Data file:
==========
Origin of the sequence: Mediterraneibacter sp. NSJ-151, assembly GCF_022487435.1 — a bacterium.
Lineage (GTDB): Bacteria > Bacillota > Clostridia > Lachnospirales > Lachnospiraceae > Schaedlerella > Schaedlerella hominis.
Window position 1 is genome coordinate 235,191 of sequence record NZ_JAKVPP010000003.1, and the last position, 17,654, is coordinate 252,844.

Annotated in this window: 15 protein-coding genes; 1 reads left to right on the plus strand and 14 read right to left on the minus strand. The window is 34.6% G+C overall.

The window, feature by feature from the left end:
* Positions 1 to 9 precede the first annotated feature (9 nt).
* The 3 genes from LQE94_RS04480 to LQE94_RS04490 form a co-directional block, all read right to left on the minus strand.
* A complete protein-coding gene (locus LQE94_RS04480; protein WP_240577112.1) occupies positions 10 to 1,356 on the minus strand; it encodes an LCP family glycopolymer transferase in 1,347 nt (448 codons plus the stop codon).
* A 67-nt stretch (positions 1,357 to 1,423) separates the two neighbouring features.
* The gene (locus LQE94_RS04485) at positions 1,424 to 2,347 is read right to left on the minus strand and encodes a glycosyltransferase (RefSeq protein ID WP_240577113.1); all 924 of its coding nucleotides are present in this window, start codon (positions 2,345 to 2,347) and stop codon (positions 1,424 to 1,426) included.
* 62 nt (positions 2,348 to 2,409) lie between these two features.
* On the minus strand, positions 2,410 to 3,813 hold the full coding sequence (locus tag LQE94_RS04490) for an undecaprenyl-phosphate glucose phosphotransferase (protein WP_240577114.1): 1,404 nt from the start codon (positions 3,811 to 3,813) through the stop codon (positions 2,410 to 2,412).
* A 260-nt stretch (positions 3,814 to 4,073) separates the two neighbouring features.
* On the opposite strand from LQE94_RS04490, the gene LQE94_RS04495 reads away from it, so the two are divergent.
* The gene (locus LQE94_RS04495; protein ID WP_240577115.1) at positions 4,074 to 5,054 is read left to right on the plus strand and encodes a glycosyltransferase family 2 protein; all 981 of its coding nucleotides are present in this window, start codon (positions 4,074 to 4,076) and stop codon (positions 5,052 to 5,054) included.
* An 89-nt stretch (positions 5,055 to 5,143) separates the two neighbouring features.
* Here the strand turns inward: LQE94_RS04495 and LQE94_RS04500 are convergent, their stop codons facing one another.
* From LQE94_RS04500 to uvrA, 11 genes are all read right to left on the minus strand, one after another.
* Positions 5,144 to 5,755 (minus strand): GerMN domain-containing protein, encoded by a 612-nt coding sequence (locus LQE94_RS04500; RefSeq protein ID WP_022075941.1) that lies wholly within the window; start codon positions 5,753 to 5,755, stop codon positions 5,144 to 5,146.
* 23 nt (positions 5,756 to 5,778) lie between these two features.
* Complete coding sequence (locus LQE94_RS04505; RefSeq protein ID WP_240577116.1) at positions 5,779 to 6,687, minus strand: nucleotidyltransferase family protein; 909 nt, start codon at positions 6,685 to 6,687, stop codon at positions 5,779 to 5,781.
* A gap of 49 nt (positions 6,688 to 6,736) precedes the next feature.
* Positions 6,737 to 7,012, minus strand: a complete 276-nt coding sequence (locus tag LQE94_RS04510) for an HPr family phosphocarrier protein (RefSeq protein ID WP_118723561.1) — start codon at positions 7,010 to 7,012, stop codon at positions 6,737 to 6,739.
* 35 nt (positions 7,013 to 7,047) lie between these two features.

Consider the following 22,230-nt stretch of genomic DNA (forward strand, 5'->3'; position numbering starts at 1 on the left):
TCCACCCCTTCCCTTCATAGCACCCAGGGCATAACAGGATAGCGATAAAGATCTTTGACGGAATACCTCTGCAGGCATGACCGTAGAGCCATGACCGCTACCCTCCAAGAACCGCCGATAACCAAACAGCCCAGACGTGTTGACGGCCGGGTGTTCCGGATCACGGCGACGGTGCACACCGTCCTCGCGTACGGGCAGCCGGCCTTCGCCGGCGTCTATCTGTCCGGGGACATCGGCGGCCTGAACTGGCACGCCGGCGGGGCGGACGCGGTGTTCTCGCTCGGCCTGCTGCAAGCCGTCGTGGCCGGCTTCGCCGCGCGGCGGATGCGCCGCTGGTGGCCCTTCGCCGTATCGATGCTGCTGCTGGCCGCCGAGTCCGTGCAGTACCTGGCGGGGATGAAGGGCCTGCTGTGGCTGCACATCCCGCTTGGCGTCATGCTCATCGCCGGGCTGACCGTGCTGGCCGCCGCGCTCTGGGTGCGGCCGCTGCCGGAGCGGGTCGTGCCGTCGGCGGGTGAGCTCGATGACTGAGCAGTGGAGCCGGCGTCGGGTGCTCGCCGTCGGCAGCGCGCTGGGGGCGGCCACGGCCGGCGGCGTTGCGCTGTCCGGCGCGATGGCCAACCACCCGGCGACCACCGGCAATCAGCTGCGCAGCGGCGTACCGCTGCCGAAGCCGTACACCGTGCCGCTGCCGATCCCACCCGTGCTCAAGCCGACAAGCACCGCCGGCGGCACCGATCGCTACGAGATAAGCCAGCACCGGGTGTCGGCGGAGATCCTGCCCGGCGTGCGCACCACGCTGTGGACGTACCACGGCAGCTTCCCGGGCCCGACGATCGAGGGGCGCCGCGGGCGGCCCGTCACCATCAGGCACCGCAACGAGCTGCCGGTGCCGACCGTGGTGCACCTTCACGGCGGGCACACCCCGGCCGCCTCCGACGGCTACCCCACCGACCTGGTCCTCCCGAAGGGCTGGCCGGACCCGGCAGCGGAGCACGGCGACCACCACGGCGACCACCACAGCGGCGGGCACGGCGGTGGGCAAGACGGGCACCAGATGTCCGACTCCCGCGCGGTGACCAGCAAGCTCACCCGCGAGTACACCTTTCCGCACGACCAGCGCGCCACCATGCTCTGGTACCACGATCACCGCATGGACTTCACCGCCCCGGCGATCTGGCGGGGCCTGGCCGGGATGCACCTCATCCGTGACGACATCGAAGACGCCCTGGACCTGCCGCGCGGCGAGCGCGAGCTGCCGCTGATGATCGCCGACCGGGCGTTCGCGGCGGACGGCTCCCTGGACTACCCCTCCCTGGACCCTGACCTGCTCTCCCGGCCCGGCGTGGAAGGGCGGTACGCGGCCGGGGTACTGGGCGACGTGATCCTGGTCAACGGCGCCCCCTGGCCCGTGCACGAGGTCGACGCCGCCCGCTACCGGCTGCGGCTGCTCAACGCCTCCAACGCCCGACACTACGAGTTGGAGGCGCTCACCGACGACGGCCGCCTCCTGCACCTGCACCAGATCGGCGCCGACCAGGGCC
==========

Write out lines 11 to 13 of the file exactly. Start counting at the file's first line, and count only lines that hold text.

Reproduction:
* 62 nt (positions 2,348 to 2,409) lie between these two features.
* On the minus strand, positions 2,410 to 3,813 hold the full coding sequence (locus tag LQE94_RS04490) for an undecaprenyl-phosphate glucose phosphotransferase (protein WP_240577114.1): 1,404 nt from the start codon (positions 3,811 to 3,813) through the stop codon (positions 2,410 to 2,412).
* A 260-nt stretch (positions 3,814 to 4,073) separates the two neighbouring features.